But after the May 2014 military coup d'état, Thailand experienced the first wave of lèse-majesté arrests, prosecutions, and detentions of at least 127 individuals arrested in a much wider interpretation of the law.

The recent report 'Second Wave: The Return of Lèse-Majesté in Thailand', documents how the Thai government has "used and abused Article 112 of the Criminal Code to target pro-democracy activists and protesters in relation to their online political expression and participation in peaceful pro-democracy demonstrations."

Criticism of any 'royal project'

The investigation shows 124 individuals, including at least eight minors, have been charged with lèse-majesté between November 2020 and August 2021. Nineteen of them served jail time. The new wave of charges is cited as a response to the rising pro-democracy protests across Thailand over the past year.

Juthatip Sirikan explains that the law is now being applied in such a broad way that people are not allowed to question government budgets and expenditure if they have any relationship with the royal family, which stifles criticism of the most basic government decision-making since there are an estimated 5,000 ongoing "royal" projects. "Article 112 of lèse-majesté could be the key (factor) in Thailand's political problems" the young activist argues.

In 2020 the Move Forward opposition party questioned royal spending paid by government departments, including nearly 3 billion baht (89,874,174 USD) from the Defense Ministry and Thai police for royal security, and 7 billion baht budgeted for royal development projects, as well as 38 planes and helicopters for the monarchy. Previously, on June 16, 2018, it was revealed that Thailand's Crown Property Bureau transferred its entire portfolio to the new King Maha Vajiralongkorn.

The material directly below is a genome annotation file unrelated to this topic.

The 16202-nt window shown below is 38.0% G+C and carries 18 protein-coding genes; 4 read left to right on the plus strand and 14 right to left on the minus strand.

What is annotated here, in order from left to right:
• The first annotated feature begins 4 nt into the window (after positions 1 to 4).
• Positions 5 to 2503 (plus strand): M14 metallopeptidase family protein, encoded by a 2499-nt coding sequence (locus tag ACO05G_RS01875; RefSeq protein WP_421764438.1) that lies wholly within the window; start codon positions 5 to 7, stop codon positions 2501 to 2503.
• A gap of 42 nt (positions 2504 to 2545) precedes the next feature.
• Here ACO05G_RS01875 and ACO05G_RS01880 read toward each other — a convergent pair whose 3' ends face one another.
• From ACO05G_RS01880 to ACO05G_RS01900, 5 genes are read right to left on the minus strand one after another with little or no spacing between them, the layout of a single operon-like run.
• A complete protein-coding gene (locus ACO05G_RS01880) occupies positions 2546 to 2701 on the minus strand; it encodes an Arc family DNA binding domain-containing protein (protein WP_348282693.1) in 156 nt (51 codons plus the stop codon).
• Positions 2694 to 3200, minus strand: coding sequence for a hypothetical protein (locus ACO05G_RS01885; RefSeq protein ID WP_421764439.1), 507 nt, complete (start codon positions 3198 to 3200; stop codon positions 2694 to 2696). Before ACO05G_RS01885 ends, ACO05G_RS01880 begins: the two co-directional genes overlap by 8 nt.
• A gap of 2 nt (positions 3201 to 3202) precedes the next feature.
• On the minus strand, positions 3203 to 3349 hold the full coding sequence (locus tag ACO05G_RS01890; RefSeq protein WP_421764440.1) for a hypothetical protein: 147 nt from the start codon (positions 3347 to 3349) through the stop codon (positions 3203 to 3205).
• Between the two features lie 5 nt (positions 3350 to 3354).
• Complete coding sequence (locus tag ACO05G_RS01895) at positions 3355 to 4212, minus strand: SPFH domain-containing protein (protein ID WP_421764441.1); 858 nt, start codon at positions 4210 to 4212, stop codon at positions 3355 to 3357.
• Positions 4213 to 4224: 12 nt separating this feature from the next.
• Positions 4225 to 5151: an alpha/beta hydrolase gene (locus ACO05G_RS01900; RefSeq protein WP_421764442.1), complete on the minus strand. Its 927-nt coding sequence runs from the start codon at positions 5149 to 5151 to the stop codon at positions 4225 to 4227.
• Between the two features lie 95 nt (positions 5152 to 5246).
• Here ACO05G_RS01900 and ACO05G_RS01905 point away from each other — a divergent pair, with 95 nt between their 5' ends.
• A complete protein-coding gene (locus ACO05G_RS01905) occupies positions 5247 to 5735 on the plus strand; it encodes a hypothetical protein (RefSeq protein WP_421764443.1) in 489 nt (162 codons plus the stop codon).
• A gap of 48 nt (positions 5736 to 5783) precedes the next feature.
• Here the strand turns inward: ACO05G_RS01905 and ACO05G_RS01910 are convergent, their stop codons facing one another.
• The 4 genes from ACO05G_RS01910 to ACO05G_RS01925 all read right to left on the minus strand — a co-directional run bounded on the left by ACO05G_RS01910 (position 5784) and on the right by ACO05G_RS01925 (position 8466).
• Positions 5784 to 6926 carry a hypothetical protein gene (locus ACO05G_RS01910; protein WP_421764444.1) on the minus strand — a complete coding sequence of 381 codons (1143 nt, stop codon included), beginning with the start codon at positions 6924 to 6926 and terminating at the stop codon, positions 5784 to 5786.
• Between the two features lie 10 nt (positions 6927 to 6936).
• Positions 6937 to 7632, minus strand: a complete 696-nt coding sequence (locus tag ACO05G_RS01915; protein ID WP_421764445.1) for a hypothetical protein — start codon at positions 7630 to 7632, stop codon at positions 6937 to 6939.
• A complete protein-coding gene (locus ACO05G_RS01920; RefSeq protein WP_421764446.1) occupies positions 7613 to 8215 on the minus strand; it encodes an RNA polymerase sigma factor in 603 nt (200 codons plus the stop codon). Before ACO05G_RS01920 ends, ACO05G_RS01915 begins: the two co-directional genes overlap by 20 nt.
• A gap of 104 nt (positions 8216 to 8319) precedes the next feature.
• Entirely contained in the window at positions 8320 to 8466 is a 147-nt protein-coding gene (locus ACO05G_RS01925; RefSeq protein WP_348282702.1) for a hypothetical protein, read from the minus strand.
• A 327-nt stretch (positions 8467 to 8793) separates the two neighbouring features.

photo of graffiti of 112 crossed out on sidewalk

Protestors In Bangkok Call For Political Prisoner Release

Peerapon Boonyakiat/SOPA Images via ZUMA Wire

Freedom of speech at stake

"Article 112 shuts down all freedom of speech in this country", says Sirikan. "Even the political parties fear to touch the subject, so it blocks most things. This country cannot move anywhere if we still have this law."

The student activist herself was charged with lèse-majesté in September 2020, after simply citing a list of public documents that refer to royal family expenditure. Sirikan comes from a family that has faced the consequences of decades of political repression. Her grandfather, Tiang Sirikhan was a journalist and politician who openly protested against Thailand's involvement in World War II. He was accused of being a Communist and abducted in 1952. According to Sirikhan's family, he was killed by the state.

The new report was conducted by The International Federation for Human Rights (FIDH), Thai Lawyer for Human Rights (TLHR), and Internet Law Reform Dialogue (iLaw). It accuses Thai authorities of an increasingly broad interpretation of Article 112, to the point of "absurdity," including charges against people for criticizing the government's COVID-19 vaccine management, wearing crop tops, insulting the previous monarch, or quoting a United Nations statement about Article 112.

Juthatip Sirikan speaks in front of democracy monument.

Shift to social media

While in the past the Article was only used against people who spoke about the royals, it's now being used as an alibi for more general political repression — which has also spurred more open campaigning to abolish it. Sirikan recounts recent cases of police charging people for spreading paint near the picture of the king during a protest, or even just for having a picture of the king as phone wallpaper.

The more than a century-old law is now largely playing out online, where much of today's protest takes place in Thailand. Sirikan says people are willing to go further on social media to expose information such as how the king intervenes in politics and the monarchy's accumulation of wealth, information the mainstream media rarely reports on them.

Not surprisingly, however, social media is heavily monitored and the military is involved in Intelligence operations and cyber attacks against human rights defenders and critics of any kind. In October 2020, Twitter took down 926 accounts, linked to the army and the government, which promoted themselves and attacked political opposition, and this June, Google removed two Maps with pictures, names, and addresses, of more than 400 people who were accused of insulting the Thai monarchy. "They are trying to control the internet as well," Sirikan says. "They are trying to censor every content that they find a threat".